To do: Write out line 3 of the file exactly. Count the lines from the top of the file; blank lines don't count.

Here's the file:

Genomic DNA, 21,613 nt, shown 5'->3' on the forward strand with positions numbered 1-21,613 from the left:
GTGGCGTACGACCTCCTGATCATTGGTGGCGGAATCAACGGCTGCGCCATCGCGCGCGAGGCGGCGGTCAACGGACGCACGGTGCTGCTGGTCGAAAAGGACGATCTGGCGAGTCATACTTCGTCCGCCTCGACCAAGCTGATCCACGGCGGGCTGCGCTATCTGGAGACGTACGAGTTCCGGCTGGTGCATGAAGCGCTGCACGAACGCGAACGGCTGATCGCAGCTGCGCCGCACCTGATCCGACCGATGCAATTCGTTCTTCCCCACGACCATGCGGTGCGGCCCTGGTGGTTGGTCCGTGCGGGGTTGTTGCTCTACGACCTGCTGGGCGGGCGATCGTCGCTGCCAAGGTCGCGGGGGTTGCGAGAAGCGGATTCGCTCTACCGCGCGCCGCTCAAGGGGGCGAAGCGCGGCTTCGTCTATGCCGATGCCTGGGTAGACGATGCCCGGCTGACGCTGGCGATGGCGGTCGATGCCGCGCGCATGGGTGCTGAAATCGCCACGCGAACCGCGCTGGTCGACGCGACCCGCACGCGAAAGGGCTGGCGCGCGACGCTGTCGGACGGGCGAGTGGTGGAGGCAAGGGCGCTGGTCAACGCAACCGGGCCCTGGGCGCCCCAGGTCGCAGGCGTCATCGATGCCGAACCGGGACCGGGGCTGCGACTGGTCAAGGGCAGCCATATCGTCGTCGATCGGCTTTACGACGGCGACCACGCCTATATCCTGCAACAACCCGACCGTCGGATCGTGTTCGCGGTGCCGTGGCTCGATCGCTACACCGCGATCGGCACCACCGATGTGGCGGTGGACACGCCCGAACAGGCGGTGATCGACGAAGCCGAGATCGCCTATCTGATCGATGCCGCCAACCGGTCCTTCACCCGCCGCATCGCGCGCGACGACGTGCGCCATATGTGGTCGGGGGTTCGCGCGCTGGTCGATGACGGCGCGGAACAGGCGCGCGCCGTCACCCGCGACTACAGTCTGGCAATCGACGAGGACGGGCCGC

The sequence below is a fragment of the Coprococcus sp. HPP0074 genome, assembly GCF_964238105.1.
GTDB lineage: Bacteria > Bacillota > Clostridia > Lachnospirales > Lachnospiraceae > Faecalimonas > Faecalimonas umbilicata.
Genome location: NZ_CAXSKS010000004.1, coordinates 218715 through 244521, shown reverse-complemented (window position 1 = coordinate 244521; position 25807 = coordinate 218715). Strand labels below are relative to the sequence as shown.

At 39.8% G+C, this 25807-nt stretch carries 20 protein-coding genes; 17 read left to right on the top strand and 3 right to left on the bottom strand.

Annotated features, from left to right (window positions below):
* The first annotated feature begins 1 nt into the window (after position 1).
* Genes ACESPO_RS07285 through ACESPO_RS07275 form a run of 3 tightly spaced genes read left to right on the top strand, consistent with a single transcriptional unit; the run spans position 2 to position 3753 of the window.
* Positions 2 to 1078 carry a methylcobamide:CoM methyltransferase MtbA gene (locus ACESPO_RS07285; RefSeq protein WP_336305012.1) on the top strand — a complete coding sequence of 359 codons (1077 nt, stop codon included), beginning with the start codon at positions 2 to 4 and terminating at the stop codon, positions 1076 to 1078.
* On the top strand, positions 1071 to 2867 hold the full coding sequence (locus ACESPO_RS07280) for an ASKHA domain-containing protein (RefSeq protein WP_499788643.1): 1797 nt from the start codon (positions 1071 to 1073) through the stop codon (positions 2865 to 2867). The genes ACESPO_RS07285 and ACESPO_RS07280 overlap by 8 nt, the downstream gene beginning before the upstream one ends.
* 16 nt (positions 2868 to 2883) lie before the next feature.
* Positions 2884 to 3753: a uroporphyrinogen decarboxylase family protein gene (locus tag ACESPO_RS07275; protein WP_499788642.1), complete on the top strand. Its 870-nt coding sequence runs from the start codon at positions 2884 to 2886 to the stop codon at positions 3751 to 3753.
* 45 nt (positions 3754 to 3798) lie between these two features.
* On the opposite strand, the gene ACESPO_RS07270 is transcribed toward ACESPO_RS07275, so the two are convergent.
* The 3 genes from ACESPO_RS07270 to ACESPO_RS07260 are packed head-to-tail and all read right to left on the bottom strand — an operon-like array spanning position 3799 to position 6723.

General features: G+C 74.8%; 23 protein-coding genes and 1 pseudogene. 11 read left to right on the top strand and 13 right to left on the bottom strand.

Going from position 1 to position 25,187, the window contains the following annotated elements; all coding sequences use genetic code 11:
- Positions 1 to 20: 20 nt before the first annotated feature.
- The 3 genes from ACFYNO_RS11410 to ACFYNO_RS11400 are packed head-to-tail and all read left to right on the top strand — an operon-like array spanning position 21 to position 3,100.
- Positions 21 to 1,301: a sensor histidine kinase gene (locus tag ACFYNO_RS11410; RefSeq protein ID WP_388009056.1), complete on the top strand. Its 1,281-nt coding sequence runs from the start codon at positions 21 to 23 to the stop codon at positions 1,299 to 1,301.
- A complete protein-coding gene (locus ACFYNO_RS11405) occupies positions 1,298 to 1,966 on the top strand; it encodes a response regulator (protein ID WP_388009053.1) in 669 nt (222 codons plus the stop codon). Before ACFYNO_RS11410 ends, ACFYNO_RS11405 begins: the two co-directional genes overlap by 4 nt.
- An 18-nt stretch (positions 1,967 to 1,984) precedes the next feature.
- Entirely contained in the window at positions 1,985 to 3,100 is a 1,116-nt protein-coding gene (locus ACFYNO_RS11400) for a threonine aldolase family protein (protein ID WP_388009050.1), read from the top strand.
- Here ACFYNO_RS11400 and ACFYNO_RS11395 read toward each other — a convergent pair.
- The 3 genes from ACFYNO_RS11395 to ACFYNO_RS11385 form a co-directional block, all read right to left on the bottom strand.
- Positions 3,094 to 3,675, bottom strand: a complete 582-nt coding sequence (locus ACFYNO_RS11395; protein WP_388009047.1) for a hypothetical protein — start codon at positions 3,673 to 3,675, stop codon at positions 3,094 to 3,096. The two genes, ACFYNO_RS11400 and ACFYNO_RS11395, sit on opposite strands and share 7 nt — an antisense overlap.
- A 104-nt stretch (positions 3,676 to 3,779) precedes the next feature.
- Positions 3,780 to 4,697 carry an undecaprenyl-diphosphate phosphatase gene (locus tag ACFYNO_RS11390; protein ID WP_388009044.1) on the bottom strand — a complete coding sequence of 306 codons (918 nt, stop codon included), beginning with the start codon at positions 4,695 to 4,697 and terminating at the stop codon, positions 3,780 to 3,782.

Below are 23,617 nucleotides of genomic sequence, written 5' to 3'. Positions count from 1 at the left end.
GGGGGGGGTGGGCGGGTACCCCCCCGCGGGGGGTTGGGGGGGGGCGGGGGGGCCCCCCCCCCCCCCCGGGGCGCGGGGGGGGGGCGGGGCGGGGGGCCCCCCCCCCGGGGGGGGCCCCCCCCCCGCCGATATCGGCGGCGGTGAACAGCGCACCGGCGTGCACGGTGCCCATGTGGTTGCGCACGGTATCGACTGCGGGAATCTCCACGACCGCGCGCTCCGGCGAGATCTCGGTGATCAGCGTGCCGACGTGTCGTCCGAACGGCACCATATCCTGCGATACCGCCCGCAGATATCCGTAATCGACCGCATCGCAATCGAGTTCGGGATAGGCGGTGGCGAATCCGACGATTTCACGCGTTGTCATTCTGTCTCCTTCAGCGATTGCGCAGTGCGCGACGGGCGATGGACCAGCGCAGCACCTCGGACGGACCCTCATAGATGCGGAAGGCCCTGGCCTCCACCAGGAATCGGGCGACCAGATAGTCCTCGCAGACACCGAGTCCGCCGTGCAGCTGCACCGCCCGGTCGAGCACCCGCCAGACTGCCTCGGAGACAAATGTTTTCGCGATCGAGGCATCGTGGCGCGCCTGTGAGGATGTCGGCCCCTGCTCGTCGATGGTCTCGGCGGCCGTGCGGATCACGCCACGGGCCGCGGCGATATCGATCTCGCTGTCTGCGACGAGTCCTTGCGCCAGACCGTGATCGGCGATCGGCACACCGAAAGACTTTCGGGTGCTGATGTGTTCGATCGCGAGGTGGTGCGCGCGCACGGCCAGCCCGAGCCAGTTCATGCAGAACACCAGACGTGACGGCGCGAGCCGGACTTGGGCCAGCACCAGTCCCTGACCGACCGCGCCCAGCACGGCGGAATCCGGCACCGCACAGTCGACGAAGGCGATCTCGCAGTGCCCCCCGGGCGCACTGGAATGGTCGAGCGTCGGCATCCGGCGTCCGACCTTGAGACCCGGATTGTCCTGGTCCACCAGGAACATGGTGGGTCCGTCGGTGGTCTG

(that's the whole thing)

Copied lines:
The sequence below is a fragment of the Coprococcus sp. HPP0074 genome, assembly GCF_964238105.1.